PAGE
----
THEY say it’s a bad tradesman who blames his tools. But pianist Nikolai Lugansky may well have been justified in doing so on Saturday, faced with a Glasgow Royal Concert Hall Steinway that sounded like it needed serious servicing. It lacked tonal lustre, and seemed generally lifeless.
Glasgow Royal Concert Hall
Thankfully Lugansky had the technical and expressive power to overcome that. His performance of Beethoven’s Emperor Concerto was bolt upright and compelling, which the biting, assertive rhetoric of the opening instantly affirmed.
It was a domineering approach, even in the enchanting lyrical conversation of the slow movement. The RSNO, under Peter Oundjian, offered firm but unchallenging support, keeping its powder dry for those lively interjections that, when they arrived, exploded with swaggering rustic energy.
The rest of the programme explored the contrasting, but equally exquisite, worlds of Rachmaninov and Messiaen. The latter’s Les offrandes oubliées, a sweet-scented prototype of his distinctive later style, combined hushed, mystical timelessness with the ecstatic rhythms and fanfares of the fast-moving central section.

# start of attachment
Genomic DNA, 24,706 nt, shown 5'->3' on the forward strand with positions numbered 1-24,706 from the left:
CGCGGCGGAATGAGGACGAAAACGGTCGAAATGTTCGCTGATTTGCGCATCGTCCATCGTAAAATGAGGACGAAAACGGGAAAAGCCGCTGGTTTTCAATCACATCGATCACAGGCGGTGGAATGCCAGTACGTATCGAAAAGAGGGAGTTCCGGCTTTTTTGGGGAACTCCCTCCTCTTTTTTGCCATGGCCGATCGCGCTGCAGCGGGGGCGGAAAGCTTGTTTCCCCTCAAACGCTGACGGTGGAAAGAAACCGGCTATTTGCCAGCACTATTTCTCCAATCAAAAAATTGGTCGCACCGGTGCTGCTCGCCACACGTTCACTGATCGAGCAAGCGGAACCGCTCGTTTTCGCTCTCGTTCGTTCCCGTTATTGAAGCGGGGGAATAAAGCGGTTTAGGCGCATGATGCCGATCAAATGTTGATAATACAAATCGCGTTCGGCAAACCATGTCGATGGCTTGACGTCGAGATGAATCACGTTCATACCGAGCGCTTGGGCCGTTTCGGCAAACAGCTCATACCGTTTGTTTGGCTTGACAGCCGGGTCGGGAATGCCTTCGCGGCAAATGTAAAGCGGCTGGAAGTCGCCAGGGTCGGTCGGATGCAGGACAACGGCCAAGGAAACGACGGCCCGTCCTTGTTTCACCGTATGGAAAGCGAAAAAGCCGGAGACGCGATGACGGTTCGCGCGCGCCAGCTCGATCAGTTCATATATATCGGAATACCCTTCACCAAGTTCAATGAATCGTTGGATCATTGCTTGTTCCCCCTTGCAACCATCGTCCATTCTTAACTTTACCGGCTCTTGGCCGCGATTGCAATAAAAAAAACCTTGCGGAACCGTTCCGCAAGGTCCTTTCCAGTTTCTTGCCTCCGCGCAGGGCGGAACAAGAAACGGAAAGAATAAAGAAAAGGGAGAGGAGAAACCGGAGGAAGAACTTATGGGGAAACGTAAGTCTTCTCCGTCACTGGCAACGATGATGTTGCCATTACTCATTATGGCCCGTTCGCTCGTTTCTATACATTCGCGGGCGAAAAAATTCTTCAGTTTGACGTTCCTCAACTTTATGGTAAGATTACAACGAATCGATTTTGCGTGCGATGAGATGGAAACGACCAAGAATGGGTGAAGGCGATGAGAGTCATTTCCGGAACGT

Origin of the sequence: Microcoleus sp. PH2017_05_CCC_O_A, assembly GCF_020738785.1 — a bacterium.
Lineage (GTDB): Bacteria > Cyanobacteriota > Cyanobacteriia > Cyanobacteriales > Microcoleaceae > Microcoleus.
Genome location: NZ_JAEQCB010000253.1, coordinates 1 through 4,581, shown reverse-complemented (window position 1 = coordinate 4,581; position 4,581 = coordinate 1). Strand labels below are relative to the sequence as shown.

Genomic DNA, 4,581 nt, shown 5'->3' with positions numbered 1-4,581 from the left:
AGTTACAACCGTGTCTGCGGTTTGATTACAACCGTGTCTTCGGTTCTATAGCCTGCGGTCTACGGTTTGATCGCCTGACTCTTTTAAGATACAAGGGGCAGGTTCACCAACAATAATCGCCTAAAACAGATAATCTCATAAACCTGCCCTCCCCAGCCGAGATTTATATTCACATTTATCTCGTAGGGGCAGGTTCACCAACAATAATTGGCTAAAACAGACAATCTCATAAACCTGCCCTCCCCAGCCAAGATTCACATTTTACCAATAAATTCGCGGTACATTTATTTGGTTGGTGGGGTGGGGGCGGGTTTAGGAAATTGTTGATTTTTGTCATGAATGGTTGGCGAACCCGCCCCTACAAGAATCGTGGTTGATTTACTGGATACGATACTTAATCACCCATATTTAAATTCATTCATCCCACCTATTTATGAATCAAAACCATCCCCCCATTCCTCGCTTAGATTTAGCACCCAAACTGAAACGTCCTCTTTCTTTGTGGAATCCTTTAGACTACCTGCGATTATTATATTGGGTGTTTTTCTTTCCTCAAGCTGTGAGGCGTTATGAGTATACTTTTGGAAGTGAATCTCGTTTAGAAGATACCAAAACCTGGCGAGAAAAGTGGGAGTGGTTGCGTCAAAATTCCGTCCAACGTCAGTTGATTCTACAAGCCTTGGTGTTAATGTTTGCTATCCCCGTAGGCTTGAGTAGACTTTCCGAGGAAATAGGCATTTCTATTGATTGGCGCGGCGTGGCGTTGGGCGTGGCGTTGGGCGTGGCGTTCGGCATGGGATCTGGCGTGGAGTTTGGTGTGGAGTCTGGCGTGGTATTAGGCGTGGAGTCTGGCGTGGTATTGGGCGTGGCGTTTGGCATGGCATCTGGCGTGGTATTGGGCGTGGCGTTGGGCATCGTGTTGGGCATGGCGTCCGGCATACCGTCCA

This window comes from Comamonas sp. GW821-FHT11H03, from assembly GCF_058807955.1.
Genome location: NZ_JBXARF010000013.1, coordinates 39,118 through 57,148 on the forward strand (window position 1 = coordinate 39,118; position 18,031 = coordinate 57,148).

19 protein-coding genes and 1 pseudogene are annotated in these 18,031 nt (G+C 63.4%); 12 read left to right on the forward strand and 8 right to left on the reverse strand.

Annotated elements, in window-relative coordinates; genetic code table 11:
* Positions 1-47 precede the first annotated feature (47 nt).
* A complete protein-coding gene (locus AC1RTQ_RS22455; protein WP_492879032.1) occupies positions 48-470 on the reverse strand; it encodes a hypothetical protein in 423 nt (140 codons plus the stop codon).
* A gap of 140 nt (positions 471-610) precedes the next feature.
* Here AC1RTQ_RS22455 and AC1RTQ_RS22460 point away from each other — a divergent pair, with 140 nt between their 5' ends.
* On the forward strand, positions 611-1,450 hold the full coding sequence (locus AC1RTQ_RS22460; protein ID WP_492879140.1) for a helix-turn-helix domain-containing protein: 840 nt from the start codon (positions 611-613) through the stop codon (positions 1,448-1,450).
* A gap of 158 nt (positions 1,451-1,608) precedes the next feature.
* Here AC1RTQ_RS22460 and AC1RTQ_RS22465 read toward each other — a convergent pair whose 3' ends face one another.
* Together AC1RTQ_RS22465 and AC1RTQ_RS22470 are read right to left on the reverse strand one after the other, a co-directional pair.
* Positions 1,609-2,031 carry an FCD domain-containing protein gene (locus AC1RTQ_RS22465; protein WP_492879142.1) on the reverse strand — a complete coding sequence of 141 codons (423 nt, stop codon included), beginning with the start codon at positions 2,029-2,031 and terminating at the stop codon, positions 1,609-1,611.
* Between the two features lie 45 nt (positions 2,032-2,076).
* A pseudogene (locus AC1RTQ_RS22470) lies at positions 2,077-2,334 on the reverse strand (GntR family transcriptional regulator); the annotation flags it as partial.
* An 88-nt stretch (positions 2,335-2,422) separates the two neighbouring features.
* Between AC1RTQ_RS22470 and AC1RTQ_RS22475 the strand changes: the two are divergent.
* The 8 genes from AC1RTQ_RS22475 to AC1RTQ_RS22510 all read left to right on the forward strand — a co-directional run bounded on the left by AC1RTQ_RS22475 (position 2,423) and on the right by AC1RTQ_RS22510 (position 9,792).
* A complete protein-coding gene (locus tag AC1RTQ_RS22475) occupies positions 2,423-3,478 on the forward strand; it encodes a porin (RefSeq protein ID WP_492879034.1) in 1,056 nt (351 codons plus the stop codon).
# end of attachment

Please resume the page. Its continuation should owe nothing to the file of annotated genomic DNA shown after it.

Zestful colours, too, in Rachmaninov’s Symphonic Dances. There’s a world of mysterious allusion in this music, laced with subliminal messages, which Oundjian’s no-nonsense approach left excitingly inconclusive. With the temperature set on high, the end result was a sizzler, which the Brahms encore made no attempt to extinguish.